Reunion and Alliance Extremists, Lucknow Pact

(a) Reunion between the Moderates and the Extremists

Ever since the Surat Split of 1907, the desire to bring about a unity of the moderates and extremists had always been present in the country. Sir William Wedderburn and some other nationalists had made sincere efforts in that direction but nothing had been achieved. The moderate leaders who controlled the Congress were uncompromising.

The release of Tilak (after six years) in June 1914 brought the question of reunion of the Congress wings again in the fore-front. Mrs. Annie Beasant and Subba Rao took up the matter in right earnest. The death of Ferozeshah Mehta and Gopal Krishna Gokhale, who were opposed to the union, in 1915 brightened the prospects. Hence at the Congress session of Lucknow in 1916, the extremists were admitted to the Indian National Congress after nine years. This was followed by a close alliance between the Congress and the Muslim League.

(b) The Lucknow Pact

The annulment of the Partition of Bengal in 1911, the attitude of England in the Balkan Wars of 1912 and of Turkey against England in the World War I, caused estrangement between the League and the British. The progressive youngmen of the Muslim League began to draw nearer and closer to the Congress. The arrest and detention of some eminent nationalist Muslims for their Pro-Turkish activities acted as a further incentive to the Muslim League to come to an understanding with the Congress. The bond of alliance between the two was cemented by their holding the annual sessions simultaneously at Bombay in 1915. Many a prominent Congress leaders like Mahatma Gandhi, Sarojini Naidu and Pandit Madan Mohan Malaviya attended the deliberations of the League. A committee to prepare a scheme for India in consultation with the Congress was appointed. This committee submitted its report at the joint session of the Congress and the League at Lucknow in 1916 and provided the basis of what is known as Lucknow Pact of 1916.

The main clauses of the Lucknow Pact were:

  1. The same method should be adopted for the Executive Councils as of the appointment Governors.
  2. The Indian Council need be abolished.
  3. The salaries of the Secretary of State for Indian Affairs be paid by the British government and not from Indian funds.
  4. Of the two Under Secretaries, one should be Indian.
  5. The executive should be separated from the judiciary.
  6. The number of Muslims in the provincial legislatures should be laid down province by province.
  7. There should be the provision for self government in India. 8.
  8. Muslims be given one-third representation in the Central Government.
  9. There should be separate electorates for all communities until they ask for joint electorate.
  10. System of weight-age be adopted.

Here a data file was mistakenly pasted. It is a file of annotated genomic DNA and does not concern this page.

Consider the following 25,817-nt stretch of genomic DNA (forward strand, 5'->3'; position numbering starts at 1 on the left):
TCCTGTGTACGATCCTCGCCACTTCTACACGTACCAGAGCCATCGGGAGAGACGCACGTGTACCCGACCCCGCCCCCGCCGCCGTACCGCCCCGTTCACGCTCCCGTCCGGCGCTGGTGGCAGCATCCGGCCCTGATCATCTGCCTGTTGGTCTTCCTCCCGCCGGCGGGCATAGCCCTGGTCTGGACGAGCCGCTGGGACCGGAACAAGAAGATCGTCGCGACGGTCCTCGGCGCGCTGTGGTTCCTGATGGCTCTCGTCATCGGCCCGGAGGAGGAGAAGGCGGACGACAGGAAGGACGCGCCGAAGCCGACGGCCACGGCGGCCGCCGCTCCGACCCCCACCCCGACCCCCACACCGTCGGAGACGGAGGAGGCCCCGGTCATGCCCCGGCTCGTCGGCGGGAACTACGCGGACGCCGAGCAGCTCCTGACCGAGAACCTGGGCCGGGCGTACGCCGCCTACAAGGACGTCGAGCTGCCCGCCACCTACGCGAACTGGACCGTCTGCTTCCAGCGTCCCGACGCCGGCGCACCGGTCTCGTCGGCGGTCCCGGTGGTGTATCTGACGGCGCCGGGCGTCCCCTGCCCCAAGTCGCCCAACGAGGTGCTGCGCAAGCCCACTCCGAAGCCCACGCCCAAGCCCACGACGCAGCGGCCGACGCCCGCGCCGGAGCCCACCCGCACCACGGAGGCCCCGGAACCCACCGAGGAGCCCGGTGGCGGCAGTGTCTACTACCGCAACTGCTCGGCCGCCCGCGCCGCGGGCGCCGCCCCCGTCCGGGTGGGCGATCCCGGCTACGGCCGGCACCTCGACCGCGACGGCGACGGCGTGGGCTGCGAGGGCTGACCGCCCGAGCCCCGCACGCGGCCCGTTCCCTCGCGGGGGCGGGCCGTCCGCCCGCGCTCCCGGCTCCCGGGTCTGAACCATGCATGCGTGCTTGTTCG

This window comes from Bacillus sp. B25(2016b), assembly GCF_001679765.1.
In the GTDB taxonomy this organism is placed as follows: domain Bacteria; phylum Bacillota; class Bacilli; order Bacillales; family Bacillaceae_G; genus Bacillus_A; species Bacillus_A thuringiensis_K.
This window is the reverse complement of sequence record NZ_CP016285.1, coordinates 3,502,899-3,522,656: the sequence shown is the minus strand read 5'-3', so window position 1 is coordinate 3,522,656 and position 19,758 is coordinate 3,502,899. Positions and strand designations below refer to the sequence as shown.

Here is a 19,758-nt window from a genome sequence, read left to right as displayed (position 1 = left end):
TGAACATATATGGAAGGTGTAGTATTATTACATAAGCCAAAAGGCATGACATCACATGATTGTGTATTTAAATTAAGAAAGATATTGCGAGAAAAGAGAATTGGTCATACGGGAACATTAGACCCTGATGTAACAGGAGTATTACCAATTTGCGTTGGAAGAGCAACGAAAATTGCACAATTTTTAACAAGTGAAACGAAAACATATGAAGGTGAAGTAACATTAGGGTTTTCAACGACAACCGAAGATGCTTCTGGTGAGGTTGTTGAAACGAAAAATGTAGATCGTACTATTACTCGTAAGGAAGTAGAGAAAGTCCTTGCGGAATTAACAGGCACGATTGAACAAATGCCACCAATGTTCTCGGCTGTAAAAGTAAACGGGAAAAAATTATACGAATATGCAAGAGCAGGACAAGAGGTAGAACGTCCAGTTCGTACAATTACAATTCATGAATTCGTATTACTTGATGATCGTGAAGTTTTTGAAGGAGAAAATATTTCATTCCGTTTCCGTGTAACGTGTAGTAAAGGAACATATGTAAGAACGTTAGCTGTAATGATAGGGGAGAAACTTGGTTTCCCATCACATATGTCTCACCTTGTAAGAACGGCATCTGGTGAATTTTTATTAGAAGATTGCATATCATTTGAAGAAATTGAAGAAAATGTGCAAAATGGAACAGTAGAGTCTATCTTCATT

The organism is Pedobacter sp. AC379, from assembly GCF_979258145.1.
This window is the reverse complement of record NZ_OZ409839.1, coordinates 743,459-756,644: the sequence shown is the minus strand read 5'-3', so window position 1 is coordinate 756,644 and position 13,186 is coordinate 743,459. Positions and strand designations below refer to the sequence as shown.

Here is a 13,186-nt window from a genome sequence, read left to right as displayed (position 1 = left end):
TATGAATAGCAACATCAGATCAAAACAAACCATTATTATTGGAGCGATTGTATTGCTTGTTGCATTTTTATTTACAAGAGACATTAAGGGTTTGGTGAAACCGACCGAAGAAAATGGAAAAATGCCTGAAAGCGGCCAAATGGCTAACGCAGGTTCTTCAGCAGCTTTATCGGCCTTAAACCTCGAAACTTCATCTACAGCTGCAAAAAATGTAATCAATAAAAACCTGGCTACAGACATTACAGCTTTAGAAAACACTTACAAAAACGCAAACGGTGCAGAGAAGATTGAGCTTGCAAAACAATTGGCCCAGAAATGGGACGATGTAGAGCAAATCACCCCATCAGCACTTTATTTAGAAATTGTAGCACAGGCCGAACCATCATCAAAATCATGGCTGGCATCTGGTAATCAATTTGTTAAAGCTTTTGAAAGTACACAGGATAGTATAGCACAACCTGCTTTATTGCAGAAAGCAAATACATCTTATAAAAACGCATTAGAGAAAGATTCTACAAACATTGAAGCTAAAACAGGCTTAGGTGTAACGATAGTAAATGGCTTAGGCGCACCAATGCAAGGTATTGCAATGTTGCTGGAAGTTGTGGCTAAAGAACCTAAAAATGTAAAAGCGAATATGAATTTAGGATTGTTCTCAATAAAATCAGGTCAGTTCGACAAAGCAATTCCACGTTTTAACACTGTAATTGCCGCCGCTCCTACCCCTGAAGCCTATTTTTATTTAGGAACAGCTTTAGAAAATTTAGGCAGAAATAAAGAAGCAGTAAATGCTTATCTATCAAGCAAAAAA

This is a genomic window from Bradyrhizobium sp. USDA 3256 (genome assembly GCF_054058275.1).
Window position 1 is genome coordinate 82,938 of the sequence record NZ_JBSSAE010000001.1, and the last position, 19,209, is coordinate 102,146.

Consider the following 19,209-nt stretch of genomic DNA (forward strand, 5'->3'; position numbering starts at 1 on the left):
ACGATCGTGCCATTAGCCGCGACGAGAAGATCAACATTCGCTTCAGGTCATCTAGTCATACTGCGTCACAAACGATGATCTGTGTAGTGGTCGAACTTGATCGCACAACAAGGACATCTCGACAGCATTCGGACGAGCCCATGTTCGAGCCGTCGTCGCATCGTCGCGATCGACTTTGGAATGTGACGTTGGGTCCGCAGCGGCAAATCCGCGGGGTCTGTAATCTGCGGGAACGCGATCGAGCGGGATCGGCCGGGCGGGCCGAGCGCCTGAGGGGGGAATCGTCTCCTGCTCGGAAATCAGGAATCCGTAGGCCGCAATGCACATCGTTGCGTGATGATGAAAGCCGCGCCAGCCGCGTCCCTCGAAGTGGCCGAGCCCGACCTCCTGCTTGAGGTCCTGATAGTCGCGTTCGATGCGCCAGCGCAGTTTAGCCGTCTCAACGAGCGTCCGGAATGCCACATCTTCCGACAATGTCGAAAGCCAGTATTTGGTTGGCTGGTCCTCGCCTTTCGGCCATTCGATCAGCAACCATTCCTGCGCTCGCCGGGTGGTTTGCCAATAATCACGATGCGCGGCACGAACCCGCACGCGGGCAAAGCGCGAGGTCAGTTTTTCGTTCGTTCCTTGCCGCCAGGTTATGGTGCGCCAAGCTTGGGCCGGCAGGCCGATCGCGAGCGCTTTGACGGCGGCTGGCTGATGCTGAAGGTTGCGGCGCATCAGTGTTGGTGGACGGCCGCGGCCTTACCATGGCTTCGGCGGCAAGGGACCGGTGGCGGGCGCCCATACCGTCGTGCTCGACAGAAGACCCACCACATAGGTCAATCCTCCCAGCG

11. Term of Legislative Councils be fixed for 5 years.
  12. Indians need to be half of the members of Imperial Legislative Council.

The Congress-League scheme was hailed as establishing the Hindu-Muslim unity on a solid foundation. According to Coupland “The Pact was the most striking expression of Indian nationalism so far achieved within the boundaries of British India.” Tilak’s well-known paper, “the ‘Kesari’ wrote : “Friday, 19th  December, 1916 is a day worthy to be written in golden words”. But it must be noted that the result was achieved by accepting communal representation, the principle of weightage and also communal vote in legislation. Thus the Muslims gained all the points which were persistently demanded by them and against which the moderates and nationalist leaders had hitherto fought with equal obstinacy. R.C. Majumdar writes; “the communal electorates stand in the nostrils of these leaders in 1909, and evoked from them fierce denunciation against the British for the insidious poison they had administered into the Indian body politic.

But now they swallowed the poison even in greater doses, and committed politic Hara-kiri….. The Congress leaders gambled their whole fortune on one stake and sacrificed the future for immediate gain. No one can doubt, in the light of the subsequent events, that the Congress session in 1916 truly laid the foundation of Pakistan thirty years later”. The Congress, no doubt, paid a very heavy price for the Hindu-Muslim unity. But the far-reaching results of the pact could not be foreseen at the moment. The Hindu-Muslim pact was, therefore, hailed with delight by all sections of Indians as another milestone in the arduous march towards freedom. The Government of India was more surprised than anybody else, for the pact seemed to deprive them of the one trump card they had in their hands to stem the tide of Indian nationalism.

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